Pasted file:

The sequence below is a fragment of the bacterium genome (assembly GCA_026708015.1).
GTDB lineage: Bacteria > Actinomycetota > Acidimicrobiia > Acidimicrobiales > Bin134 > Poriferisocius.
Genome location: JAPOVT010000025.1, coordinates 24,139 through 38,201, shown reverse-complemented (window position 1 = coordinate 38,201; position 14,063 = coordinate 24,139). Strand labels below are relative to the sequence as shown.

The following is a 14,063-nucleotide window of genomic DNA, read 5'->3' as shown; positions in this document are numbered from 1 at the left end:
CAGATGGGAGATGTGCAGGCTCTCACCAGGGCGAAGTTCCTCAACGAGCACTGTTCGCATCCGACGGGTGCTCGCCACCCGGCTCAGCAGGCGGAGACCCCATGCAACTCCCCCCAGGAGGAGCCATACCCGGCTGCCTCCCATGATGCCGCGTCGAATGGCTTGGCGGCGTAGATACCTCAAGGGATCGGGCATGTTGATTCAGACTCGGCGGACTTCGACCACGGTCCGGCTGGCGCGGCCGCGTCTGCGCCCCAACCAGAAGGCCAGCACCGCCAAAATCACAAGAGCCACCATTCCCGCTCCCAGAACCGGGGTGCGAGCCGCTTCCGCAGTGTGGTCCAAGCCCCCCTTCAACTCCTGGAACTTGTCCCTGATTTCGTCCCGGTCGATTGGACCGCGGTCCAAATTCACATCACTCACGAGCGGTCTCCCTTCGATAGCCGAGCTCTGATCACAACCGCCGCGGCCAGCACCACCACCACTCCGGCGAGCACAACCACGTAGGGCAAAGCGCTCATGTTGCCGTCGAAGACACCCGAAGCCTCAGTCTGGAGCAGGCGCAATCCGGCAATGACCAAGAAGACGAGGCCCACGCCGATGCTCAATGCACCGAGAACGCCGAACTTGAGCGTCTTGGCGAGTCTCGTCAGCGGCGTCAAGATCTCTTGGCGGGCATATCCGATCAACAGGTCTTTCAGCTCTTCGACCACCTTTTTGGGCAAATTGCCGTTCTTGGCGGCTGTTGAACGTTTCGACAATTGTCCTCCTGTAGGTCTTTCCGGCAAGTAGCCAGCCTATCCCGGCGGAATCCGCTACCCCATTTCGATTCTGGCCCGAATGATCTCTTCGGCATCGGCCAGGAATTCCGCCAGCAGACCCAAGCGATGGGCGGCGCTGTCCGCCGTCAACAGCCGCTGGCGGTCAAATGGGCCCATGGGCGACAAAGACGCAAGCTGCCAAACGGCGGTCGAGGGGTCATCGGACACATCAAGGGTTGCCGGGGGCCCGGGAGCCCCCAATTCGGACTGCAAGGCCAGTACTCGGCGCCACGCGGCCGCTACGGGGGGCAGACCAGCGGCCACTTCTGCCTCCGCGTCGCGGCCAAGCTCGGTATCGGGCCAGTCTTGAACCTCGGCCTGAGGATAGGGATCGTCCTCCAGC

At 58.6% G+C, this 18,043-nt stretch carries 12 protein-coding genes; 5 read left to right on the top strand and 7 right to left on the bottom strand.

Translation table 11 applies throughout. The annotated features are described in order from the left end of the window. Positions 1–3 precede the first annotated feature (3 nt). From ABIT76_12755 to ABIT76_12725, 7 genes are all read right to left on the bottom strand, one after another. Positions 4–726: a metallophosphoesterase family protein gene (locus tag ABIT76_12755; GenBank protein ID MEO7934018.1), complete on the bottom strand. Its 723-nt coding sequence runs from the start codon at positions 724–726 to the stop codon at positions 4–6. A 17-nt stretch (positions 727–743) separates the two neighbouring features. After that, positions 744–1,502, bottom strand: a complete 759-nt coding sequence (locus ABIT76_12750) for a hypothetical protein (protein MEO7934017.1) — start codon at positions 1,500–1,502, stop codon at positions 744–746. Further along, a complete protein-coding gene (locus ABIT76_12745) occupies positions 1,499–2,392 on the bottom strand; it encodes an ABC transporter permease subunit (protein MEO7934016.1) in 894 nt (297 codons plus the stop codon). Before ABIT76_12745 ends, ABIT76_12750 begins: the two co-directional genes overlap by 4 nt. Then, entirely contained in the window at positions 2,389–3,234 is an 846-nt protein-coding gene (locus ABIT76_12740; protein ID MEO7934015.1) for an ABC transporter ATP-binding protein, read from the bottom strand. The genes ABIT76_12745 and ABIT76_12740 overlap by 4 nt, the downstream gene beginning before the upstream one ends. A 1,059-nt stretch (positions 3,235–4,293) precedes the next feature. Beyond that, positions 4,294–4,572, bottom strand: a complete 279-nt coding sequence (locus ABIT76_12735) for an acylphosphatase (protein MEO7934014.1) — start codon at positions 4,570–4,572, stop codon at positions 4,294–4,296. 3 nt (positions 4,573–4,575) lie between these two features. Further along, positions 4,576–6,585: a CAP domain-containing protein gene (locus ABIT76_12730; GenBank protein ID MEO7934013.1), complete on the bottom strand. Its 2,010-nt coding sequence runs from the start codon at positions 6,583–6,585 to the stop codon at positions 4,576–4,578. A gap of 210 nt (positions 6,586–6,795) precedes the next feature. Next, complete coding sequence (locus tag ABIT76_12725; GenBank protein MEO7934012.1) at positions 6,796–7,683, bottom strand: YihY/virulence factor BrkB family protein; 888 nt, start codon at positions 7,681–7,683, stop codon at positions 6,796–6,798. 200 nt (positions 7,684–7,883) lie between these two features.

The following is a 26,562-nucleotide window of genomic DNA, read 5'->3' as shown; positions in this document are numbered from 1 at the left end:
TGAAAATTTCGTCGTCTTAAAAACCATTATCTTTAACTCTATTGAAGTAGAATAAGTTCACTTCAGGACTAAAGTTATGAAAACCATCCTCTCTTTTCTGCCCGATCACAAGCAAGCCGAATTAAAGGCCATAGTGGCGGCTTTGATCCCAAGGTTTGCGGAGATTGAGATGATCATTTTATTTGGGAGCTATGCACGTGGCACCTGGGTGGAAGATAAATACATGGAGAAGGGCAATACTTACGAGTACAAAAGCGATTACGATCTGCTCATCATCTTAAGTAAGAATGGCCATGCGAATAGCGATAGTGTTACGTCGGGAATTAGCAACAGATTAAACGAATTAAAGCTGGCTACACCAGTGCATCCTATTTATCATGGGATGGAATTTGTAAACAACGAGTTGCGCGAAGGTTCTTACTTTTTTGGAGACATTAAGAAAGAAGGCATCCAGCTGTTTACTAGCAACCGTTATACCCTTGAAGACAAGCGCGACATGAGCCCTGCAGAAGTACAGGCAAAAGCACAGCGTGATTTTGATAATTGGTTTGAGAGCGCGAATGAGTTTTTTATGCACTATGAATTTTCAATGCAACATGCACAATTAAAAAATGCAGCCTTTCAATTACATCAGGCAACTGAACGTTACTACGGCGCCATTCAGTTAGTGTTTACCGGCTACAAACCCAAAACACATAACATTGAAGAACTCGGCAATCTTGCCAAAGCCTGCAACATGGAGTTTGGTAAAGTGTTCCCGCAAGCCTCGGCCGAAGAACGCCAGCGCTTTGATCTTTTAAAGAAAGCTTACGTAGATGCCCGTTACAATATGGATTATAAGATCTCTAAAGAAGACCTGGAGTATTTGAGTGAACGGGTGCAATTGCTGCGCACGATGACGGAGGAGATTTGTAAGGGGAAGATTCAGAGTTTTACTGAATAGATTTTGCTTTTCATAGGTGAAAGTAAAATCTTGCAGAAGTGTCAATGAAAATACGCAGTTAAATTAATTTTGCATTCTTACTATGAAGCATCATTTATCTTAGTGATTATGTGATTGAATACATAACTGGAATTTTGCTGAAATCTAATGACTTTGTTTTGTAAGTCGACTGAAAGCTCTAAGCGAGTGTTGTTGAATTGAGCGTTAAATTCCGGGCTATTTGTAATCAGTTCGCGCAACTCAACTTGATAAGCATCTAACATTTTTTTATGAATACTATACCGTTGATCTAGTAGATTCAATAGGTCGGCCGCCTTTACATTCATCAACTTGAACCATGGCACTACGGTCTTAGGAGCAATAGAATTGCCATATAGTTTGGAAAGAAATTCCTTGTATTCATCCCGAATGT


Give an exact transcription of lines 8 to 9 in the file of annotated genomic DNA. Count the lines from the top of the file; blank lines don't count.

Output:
The following is a 26,562-nucleotide window of genomic DNA, read 5'->3' as shown; positions in this document are numbered from 1 at the left end:
TGAAAATTTCGTCGTCTTAAAAACCATTATCTTTAACTCTATTGAAGTAGAATAAGTTCACTTCAGGACTAAAGTTATGAAAACCATCCTCTCTTTTCTGCCCGATCACAAGCAAGCCGAATTAAAGGCCATAGTGGCGGCTTTGATCCCAAGGTTTGCGGAGATTGAGATGATCATTTTATTTGGGAGCTATGCACGTGGCACCTGGGTGGAAGATAAATACATGGAGAAGGGCAATACTTACGAGTACAAAAGCGATTACGATCTGCTCATCATCTTAAGTAAGAATGGCCATGCGAATAGCGATAGTGTTACGTCGGGAATTAGCAACAGATTAAACGAATTAAAGCTGGCTACACCAGTGCATCCTATTTATCATGGGATGGAATTTGTAAACAACGAGTTGCGCGAAGGTTCTTACTTTTTTGGAGACATTAAGAAAGAAGGCATCCAGCTGTTTACTAGCAACCGTTATACCCTTGAAGACAAGCGCGACATGAGCCCTGCAGAAGTACAGGCAAAAGCACAGCGTGATTTTGATAATTGGTTTGAGAGCGCGAATGAGTTTTTTATGCACTATGAATTTTCAATGCAACATGCACAATTAAAAAATGCAGCCTTTCAATTACATCAGGCAACTGAACGTTACTACGGCGCCATTCAGTTAGTGTTTACCGGCTACAAACCCAAAACACATAACATTGAAGAACTCGGCAATCTTGCCAAAGCCTGCAACATGGAGTTTGGTAAAGTGTTCCCGCAAGCCTCGGCCGAAGAACGCCAGCGCTTTGATCTTTTAAAGAAAGCTTACGTAGATGCCCGTTACAATATGGATTATAAGATCTCTAAAGAAGACCTGGAGTATTTGAGTGAACGGGTGCAATTGCTGCGCACGATGACGGAGGAGATTTGTAAGGGGAAGATTCAGAGTTTTACTGAATAGATTTTGCTTTTCATAGGTGAAAGTAAAATCTTGCAGAAGTGTCAATGAAAATACGCAGTTAAATTAATTTTGCATTCTTACTATGAAGCATCATTTATCTTAGTGATTATGTGATTGAATACATAACTGGAATTTTGCTGAAATCTAATGACTTTGTTTTGTAAGTCGACTGAAAGCTCTAAGCGAGTGTTGTTGAATTGAGCGTTAAATTCCGGGCTATTTGTAATCAGTTCGCGCAACTCAACTTGATAAGCATCTAACATTTTTTTATGAATACTATACCGTTGATCTAGTAGATTCAATAGGTCGGCCGCCTTTACATTCATCAACTTGAACCATGGCACTACGGTCTTAGGAGCAATAGAATTGCCATATAGTTTGGAAAGAAATTCCTTGTATTCATCCCGAATGT